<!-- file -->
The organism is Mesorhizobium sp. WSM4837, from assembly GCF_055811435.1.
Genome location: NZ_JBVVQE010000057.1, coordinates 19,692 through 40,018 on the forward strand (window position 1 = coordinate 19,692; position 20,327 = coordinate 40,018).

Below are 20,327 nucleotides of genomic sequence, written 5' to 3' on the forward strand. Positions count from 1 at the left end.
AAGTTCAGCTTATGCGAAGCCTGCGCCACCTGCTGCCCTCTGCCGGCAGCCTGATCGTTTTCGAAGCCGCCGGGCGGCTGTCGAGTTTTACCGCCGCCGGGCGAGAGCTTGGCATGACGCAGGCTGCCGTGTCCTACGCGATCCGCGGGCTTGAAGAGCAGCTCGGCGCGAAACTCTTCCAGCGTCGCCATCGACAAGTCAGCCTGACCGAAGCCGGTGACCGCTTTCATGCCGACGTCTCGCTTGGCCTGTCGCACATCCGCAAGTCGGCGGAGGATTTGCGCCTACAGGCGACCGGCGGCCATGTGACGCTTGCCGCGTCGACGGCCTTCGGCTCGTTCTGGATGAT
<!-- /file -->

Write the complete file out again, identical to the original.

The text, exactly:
The organism is Mesorhizobium sp. WSM4837, from assembly GCF_055811435.1.
Genome location: NZ_JBVVQE010000057.1, coordinates 19,692 through 40,018 on the forward strand (window position 1 = coordinate 19,692; position 20,327 = coordinate 40,018).

Below are 20,327 nucleotides of genomic sequence, written 5' to 3' on the forward strand. Positions count from 1 at the left end.
AAGTTCAGCTTATGCGAAGCCTGCGCCACCTGCTGCCCTCTGCCGGCAGCCTGATCGTTTTCGAAGCCGCCGGGCGGCTGTCGAGTTTTACCGCCGCCGGGCGAGAGCTTGGCATGACGCAGGCTGCCGTGTCCTACGCGATCCGCGGGCTTGAAGAGCAGCTCGGCGCGAAACTCTTCCAGCGTCGCCATCGACAAGTCAGCCTGACCGAAGCCGGTGACCGCTTTCATGCCGACGTCTCGCTTGGCCTGTCGCACATCCGCAAGTCGGCGGAGGATTTGCGCCTACAGGCGACCGGCGGCCATGTGACGCTTGCCGCGTCGACGGCCTTCGGCTCGTTCTGGATGAT